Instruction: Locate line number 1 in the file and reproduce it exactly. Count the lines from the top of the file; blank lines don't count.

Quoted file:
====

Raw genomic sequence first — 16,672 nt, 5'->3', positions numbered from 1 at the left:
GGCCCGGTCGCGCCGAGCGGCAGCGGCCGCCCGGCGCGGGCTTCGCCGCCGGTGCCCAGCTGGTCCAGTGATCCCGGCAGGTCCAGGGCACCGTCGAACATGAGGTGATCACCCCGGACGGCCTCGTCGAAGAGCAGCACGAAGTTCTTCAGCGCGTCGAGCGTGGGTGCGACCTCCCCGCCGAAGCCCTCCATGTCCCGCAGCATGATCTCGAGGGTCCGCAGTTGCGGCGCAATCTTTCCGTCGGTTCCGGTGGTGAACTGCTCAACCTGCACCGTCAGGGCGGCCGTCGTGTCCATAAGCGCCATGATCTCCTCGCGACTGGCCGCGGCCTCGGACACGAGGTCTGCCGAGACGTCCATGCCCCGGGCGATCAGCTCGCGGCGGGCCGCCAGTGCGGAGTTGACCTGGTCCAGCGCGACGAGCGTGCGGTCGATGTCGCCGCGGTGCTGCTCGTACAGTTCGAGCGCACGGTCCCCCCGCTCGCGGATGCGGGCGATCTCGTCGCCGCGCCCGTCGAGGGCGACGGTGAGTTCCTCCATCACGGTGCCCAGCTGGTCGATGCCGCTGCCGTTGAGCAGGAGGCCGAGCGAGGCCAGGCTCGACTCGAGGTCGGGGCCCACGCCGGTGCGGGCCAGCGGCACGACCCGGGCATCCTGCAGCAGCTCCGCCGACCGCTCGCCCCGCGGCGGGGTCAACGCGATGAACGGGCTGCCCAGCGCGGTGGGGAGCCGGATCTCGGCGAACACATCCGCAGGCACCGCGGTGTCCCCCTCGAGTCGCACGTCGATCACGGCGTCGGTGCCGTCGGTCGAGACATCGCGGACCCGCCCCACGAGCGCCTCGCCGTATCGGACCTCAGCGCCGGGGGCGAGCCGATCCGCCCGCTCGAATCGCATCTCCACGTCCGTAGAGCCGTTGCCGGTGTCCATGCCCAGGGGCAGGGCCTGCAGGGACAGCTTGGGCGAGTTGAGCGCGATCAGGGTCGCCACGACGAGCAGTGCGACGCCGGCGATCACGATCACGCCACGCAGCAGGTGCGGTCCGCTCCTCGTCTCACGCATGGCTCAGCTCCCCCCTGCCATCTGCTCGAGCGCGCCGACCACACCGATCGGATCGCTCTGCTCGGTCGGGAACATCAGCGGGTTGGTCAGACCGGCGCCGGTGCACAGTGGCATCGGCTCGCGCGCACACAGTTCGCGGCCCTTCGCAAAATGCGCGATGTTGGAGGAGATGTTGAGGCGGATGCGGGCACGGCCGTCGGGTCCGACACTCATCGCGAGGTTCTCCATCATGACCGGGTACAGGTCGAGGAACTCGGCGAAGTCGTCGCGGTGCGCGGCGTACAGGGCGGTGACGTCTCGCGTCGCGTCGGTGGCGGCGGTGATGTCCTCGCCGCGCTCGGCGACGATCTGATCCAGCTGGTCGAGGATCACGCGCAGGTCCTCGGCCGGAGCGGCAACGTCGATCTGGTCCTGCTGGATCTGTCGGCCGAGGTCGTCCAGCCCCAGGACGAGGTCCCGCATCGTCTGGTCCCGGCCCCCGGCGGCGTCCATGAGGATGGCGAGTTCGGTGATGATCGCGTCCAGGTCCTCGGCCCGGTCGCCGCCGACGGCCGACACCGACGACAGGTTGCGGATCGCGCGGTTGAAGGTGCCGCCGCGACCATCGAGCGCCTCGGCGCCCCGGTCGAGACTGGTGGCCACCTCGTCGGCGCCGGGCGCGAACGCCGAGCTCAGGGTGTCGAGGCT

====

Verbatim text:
Raw genomic sequence first — 16,672 nt, 5'->3', positions numbered from 1 at the left: